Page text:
Ancient Egypt's transition to statehood happened faster than thought
A new paper reports that Egypt’s transition from a smattering of villages to one of history’s most enthralling political states took just 600 to 700 years.
Sometime in the 4th millennium BC, the pastoralists that had canvased the Sahara desert, packing up and moving in search of new hunting game, began to cluster around the Nile River Valley. There, the people rigged up villages and put down cereals plots. Life achieved a new, more regular, rhythm.
And in that same millennium, King Aha, the first of the eight dynastic rulers, ascended to power and pulled together those villages into a state: Egypt.
Now, a new paper published in the British journal Proceedings of the Royal Society A suggests that all this happened much faster than previously thought. According to the new research, Egypt’s transition from a loose collection of villages to one of history’s most enthralling political states took just 600 to 700 years, in dramatic contrast to the much longer transition in neighboring southwestern Asia.
“What we find is actually this period was shorter than people imagined,” said Michael Dee, a researcher at the Research Laboratory for Archaeology at the University of Oxford and the lead author on the paper, in an email. “Also, we find that the process was very different in Egypt from Mesopotamia – causing one to wonder whether there is a 'formula' for state formation, or whether each early state developed in its own way.”
Egypt is often cited as the first example of the textbook definition of a state: a political institution that has territorial borders. But an exact timeline for the mighty state’s formation has been elusive, as estimates for King Aha’s ascension have varied, putting it somewhere between 3400 to 2900 BC.
In part, the wideness of that range has been due to inexact methods of dating Egypt’s major plot points. Since about 1899, Egyptian funeral pot styles have been used to distinguish one predynastic or dynastic period from another. But that method of dating provides just a relative timeline of Egyptian history, no absolute dates, says Dr. Dee.
“Ceramics, stone artifacts and the like can only ever offer ordering information. This pot comes before that pot etc.,” said Dee. “Information like that is not anchored in any way to the calendar time-scale.”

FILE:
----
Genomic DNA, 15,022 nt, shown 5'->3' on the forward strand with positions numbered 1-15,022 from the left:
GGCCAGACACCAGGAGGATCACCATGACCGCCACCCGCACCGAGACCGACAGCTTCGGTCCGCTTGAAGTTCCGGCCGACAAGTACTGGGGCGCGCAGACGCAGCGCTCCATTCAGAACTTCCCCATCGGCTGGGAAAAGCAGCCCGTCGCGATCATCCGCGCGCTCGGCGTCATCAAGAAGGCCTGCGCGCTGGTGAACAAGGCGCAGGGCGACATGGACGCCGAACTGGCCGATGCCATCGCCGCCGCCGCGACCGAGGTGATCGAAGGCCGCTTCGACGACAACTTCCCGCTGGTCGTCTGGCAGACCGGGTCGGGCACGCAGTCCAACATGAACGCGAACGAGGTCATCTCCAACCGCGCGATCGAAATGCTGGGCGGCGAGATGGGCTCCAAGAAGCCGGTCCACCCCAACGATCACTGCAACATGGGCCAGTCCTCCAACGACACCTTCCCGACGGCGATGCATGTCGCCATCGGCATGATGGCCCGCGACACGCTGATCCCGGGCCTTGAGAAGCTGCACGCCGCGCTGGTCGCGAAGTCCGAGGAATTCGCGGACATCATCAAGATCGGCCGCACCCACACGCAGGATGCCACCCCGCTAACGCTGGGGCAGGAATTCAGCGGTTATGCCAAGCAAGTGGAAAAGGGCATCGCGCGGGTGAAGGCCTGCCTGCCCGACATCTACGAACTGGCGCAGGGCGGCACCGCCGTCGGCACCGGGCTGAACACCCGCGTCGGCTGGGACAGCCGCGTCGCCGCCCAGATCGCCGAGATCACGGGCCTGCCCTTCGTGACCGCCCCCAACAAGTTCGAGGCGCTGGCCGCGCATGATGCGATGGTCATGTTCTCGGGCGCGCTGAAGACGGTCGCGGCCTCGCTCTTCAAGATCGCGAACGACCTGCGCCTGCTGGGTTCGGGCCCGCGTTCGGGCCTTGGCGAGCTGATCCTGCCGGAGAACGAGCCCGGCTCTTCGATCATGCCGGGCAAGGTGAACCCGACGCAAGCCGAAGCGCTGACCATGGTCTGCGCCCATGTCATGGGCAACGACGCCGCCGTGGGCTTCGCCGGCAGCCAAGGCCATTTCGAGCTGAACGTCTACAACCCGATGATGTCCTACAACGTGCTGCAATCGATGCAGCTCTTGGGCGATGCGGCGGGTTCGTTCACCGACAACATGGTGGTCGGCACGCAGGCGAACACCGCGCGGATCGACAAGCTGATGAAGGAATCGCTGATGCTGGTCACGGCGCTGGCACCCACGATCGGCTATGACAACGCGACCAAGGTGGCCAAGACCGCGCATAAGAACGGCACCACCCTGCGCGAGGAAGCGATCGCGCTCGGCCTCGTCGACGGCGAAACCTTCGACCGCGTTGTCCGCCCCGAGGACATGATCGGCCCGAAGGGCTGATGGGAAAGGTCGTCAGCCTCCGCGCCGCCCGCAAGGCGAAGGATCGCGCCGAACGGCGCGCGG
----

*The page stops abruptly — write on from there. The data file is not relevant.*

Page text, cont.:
In the latest research, the team, all from Britain, revisited the Egyptian timeline with radiocarbon dating. About 100 samples of organic material, including hair and bones, were collected from ancient settlement Tell es-Sakan, in the Gaza Strip, and museum collections. Much of the material was buried with the kings of Egypt, providing telling data points for when those kings died and their reigns brought to a close. Remains from basketry and seeds found in graves were also used as data points for predynastic Egypt.
The radiocarbon data was then combined with previous estimates for pivotal Egyptian dates and then fed into a mathematical model, which generated the probabilities that certain events happened within certain timeframes.
In the new timeline, the date at which pastoralists settled down into villages, marking the second half of the Egyptian predynastic period, is plotted about 200 to 300 years later than it had appeared on previous timelines, which had put the date at about 4000 BC. At the same time, the model calculated a 68 percent chance that the beginning of King Aha’s rule was sometime between 3111 and 3045 BC, with a median date of 3085 BC.
Altogether, the results condense the span of the Egyptian proto-state to about 600 to 700 years long, suggesting that in just that short length of time, relative to the long chronicle of human existence, Egypt morphed from a smattering of desperate villages into a unified state – and one, no less, that until the Greeks and then the Romans sailed in would for thousands of years rank among the most powerful and advanced civilizations on the planet.
And the quickness of Egypt’s transition is even more impressive compared to the statehood experience in southwest Asia. There, the transition from a loose collection of cities organized around grain farming into a bona=fide Mesopotamian state took somewhere between four and five millenniums.
“This study allows us to see these very different trajectories of human history,” said Alice Stevenson, a curator at the Petrie Museum of Egyptian Archaeology and a co-author on the paper, in an email. “Elsewhere in the world – like in Mesopotamia – there was a much longer period of village based life prior to the emergence of the state and many millenniums of agricultural production before kings and cities emerged.”
That dramatic difference between two neighboring regions is curious, and the researchers still don’t know what spurred Egypt’s rapid collusion into a state or what took Mesopotamia so comparatively long.
“What we've provided is a temporal framework, but this still leaves many questions open such as the mechanisms of state formation,” says Dr. Stevenson. “So in effect we've suggested the when, but there is much 'why' and 'how' still to address.”